I just thought when you wrote abut focus in the upper chest or the head that I will try to make “a picture” in my head of me sitting in position.

    Reply
    • Hi Annica,

      Oh, one of my favorite sayings is “If a thing’s worth doing, it’s worth doing badly.” Meditation is so worthwhile that it’s still very much worth doing even if we’re not able to do it perfectly. Think of it as being like taking up running, but where you’re only allowed to run uphill for some reason. It’ll be very hard to do, and you’ll be exhausted every time you go out for a run, and you’ll wonder if it’s worth doing. But you’re really building up muscle, and when you are able to run on a flat road you’ll find it so very, very easy. It’s like that when you have to meditate lying down. It’s much harder to pay attention, but you’re having to make an extra effort to remain mindful, and that extra effort will help you develop stronger “mindfulness muscles.” When you’re able to meditate sitting up, you’ll notice the benefits from the practice you’re doing now.

      Reply
  • Annica Rosén
    April 13, 2010 3:14 am

    Thank you for your this, this will help me not only with my meditation it will help me with everything in my life in situations you really don´t want to have but you can´t take them away.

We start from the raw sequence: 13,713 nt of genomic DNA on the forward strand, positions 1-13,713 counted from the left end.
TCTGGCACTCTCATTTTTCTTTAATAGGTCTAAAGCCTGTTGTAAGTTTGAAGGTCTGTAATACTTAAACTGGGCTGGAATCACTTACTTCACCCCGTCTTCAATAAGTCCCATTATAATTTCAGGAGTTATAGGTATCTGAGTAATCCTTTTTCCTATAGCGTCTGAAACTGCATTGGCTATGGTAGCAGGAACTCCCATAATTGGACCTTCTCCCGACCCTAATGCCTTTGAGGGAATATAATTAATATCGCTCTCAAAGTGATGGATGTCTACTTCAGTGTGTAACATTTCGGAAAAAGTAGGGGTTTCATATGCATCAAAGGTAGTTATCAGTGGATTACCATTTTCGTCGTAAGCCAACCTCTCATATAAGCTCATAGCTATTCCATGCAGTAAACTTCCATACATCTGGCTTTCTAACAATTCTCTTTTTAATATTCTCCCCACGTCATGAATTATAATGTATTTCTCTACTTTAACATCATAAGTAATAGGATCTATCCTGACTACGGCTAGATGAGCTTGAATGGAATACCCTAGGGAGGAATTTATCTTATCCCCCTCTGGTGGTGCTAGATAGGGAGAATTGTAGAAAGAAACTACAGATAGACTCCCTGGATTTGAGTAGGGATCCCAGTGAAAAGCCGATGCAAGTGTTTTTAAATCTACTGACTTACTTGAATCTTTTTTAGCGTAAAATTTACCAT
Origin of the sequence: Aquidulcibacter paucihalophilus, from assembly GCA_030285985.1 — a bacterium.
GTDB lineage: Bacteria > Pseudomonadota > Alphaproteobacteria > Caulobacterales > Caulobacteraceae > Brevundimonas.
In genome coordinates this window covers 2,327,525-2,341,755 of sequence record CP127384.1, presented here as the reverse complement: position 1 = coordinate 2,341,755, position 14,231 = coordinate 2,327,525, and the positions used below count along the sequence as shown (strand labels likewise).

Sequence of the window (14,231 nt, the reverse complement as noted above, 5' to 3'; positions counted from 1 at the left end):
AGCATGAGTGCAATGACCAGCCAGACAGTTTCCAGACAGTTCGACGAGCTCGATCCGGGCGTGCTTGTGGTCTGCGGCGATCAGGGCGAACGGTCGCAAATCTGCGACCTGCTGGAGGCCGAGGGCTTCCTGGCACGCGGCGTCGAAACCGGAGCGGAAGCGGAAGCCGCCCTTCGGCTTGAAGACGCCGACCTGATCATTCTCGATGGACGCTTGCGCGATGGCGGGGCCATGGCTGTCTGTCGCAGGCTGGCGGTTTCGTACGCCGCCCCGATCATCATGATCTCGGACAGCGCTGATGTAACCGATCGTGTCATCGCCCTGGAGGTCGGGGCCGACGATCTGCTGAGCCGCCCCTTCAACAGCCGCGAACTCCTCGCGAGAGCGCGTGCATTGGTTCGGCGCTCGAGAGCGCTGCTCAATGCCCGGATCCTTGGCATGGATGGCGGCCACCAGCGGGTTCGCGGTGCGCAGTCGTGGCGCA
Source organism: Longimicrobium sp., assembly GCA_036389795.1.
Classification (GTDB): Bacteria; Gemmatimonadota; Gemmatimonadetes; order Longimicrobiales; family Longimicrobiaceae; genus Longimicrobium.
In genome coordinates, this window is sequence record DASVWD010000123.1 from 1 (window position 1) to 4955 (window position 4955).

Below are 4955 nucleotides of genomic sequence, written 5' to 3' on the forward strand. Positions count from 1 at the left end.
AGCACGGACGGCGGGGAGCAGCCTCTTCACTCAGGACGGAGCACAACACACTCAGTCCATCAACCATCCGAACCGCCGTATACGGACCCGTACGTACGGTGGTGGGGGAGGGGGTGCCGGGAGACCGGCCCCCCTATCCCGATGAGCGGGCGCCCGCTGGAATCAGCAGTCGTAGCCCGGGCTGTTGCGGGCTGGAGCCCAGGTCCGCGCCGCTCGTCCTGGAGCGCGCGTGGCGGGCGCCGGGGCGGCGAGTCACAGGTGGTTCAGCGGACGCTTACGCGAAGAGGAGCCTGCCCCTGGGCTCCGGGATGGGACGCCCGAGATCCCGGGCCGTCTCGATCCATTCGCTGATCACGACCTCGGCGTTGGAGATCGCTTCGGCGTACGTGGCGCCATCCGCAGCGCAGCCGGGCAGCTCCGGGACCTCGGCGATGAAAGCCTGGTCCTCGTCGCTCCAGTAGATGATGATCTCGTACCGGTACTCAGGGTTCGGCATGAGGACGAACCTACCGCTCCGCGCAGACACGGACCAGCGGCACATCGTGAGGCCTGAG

Reading this was like a sunrise, a beautiful sunrise

    Reply
  • Glenn Spencer
    June 28, 2010 2:28 am

    The page “coming back to the breath, over and over” Seems to have a dead image link after the paragraph “Regaining Awareness”

    Reply
  • Bodhipaska,

    I’ve started meditating recently and at first I thought it was just a good thing to do for my health and wellbeing but after doing it a little while I’ve realised as you’re saying here that I need a sense of wider purpose: What’s the goal in practising buddhism and buddhist meditation, do you think? Why do we do it? I’ve been wondering lately why I’m doing this and what the ultimate goal of all this cultivation is… Do you have any insight to offer?

    Thankyou,

    Ashley. :)

    Your site is lovely, by the way. Very helpful, with grounded and clear articles.

    Reply
  • Hi, Ashley.

    Funny you should ask, but I just noticed an excellent article by Mathieu Ricard today, in which he says the following: